Tennis is being made more accessible to adults and children with disabilities through Norfolk Lawn Tennis Association (NLTA) working with the Tennis Foundation and their sponsor, Busseys, Norfolk’s main Ford and Peugeot dealer.
Our Disability Coordinator, Norma Bowen works to increase the opportunities for people to play tennis whatever their disability. Norma has established and manages a partnership working group, with the County Association, local coaches and professionals, including Active Norfolk, with the aim of setting up and running disability projects and obtaining funding to allow more people to enjoy the sport.
Sponsorship funding provides coaching and specialist equipment obtained from the Tennis Foundation, including mini rackets and visual-impairment tennis balls that will allow participants to get the most out of the sport. The association’s equipment, including wheelchairs, allows players to participate in many areas of the game.
• Visually impaired
• Hearing Impaired
• Learning Difficulties
• Complex Needs Schools
• Downs Syndrome
• Patient Rehabilitation
We believe that anyone can play tennis and by making the sport as inclusive and accessible as possible we can get more people on court. Our trained coaches deliver fun and informal sessions that help a player benefit from the social and physical benefits of the game.
If you are interested in joining one of our groups or just trying a taster session please email Norma. We would also love to hear from disability groups wishing to explore the possibility of setting up sessions.
Please see here for upcoming sessions:
Email Norma firstname.lastname@example.org
Norma has been the Disability Coordinator for Norfolk tennis since January 2014. Her background is in sports development, having been the Norfolk County Development Officer for Badminton England for 12 years. She has also been a badminton coach since 2001 and plays tennis in the North West Norfolk league.
Norma says: ” Whilst Norfolk LTA employ me, I work closely with the Tennis Foundation, Active Norfolk (the county sports partnership), various clubs, and also local charities. I love my role as Disability Coordinator, it is great to be able to work with so many enthusiastic people and so rewarding to see the difference tennis can make to people lives, regardless of age, gender, ability – or disability!”
Getting Started One of the fastest growing wheelchair sports in the world, wheelchair tennis integrates very easily with the non-disabled game since it can be played on any regular tennis court, with no modifications to rackets or balls. Wheelchair tennis players are allowed two bounces of the ball and can easily play against other wheelchair tennis players, as well as alongside or against non-disabled friends and family. One of the biggest myths about wheelchair tennis is that you have to use a chair in your everyday life in order to be eligible to play. In actual fact, the game is open to anyone with a physical disability including, but by no means limited to, spinal injuries, spina bifida, limb loss, hyper mobility and cerebral palsy.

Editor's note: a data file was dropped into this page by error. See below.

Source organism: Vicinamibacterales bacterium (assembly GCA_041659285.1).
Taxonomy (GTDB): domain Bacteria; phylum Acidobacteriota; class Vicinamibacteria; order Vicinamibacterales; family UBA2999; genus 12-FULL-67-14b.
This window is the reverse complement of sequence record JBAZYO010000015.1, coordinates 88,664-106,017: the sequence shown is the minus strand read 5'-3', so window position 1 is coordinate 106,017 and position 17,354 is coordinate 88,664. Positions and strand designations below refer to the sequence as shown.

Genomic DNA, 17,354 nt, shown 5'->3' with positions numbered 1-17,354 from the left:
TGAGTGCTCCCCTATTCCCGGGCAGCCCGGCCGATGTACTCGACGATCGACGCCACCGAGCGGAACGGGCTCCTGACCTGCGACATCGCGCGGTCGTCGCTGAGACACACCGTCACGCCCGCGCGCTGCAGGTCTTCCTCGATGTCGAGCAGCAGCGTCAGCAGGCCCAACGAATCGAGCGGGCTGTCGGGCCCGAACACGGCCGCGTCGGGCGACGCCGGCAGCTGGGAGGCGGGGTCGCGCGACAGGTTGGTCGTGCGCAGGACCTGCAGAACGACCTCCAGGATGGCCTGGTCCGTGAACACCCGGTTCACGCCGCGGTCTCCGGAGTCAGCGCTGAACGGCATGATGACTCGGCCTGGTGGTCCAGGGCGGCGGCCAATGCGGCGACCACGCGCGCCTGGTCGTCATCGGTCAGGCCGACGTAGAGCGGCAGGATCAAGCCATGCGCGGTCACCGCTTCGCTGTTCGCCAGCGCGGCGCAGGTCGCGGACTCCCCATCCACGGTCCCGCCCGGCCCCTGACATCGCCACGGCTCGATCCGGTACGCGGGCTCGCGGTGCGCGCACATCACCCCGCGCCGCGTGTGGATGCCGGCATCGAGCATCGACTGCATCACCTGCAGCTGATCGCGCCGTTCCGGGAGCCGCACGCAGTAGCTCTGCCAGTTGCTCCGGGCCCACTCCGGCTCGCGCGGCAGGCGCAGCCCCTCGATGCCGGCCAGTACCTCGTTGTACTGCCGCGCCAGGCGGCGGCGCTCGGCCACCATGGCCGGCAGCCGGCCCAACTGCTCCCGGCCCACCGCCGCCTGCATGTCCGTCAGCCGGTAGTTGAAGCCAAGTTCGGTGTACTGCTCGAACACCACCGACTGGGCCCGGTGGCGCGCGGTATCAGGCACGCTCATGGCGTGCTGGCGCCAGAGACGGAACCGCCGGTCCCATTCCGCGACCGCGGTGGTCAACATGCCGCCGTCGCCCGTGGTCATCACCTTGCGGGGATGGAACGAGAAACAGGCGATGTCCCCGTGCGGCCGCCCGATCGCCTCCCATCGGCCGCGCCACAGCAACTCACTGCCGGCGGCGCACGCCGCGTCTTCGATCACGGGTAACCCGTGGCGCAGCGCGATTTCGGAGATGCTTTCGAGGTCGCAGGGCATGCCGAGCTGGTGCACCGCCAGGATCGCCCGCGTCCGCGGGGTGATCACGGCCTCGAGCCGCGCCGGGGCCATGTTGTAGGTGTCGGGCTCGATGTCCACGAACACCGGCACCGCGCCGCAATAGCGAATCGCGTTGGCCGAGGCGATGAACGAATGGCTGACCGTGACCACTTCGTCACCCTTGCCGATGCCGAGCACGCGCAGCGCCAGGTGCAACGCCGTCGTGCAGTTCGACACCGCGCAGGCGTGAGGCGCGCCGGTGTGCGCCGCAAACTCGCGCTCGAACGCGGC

– See more at: http://www.lta.org.uk/Tennis-Foundation/Tennis-for-Disabled-People/Wheelchair-Tennis/#sthash.c1D2uFWl.dpuf
Visually impaired tennis
Visually impaired tennis is one of the newest versions of the game and is played on a smaller tennis court using smaller rackets, an audible ball and raised lines. Players who are totally blind are allowed three bounces while partially sighted players are allowed two bounces. Tape can be put on the court to create raised lines and players communicate at the start of each point to make sure their opponent is ready.
Disability Co-Ordinator Norma Bowen and Coach Donna Andrews have organised regular visually impaired tennis sessions with the Norfolk and Norwich Association for the Blind (NNAB) for their members at the centre on Magpie Road in Norwich. Non members are welcome to join, please contact NNAB for information on 01603 766682 or email email@example.com
Please see below for new sessions at East Anglia Tennis & Squash Club in 2017
Please check the NNAB website for confirmation of these dates, or contact them for more details.
click here for the NNAB Website
We’re the Tennis Foundation, Great Britain’s leading tennis charity.
We believe anybody can play tennis. Anyone from any background and any community. No matter what their age, shape or ability.
We exist to create opportunities. Our aim is to make it possible for all sorts of people to pick up a racket and take up the sport. Even those people who never dreamt tennis was for them. And especially those who don’t normally get the chance to follow their dreams.
Why do we do it? Because tennis is a great sport, yes. But it’s so much more than that. It’s a powerful force in people’s lives that can help them stretch, grow and flourish in so many unexpected ways. It’s not just about what happens on the court. Whatever wider potential someone has inside them, tennis can help bring it out.
Our mission is to open tennis up to anyone and everyone. We take tennis into places it’s never been before, into all kinds of communities and neighbourhoods. Diversity and inclusion aren’t just token words for us. They are at the heart of everything we do.
Take our work with schools and colleges. By helping more and more young players take up the sport, we equip them with a sporting attitude that stays with them for the rest of their lives. For us, there’s no barrier stopping anyone from enjoying tennis. We know this is true because we’ve helped people with a wide range of disabilities play – and love – the sport.
To help us deliver our vision, we work closely with the Lawn Tennis Association and a wide range of diverse partners.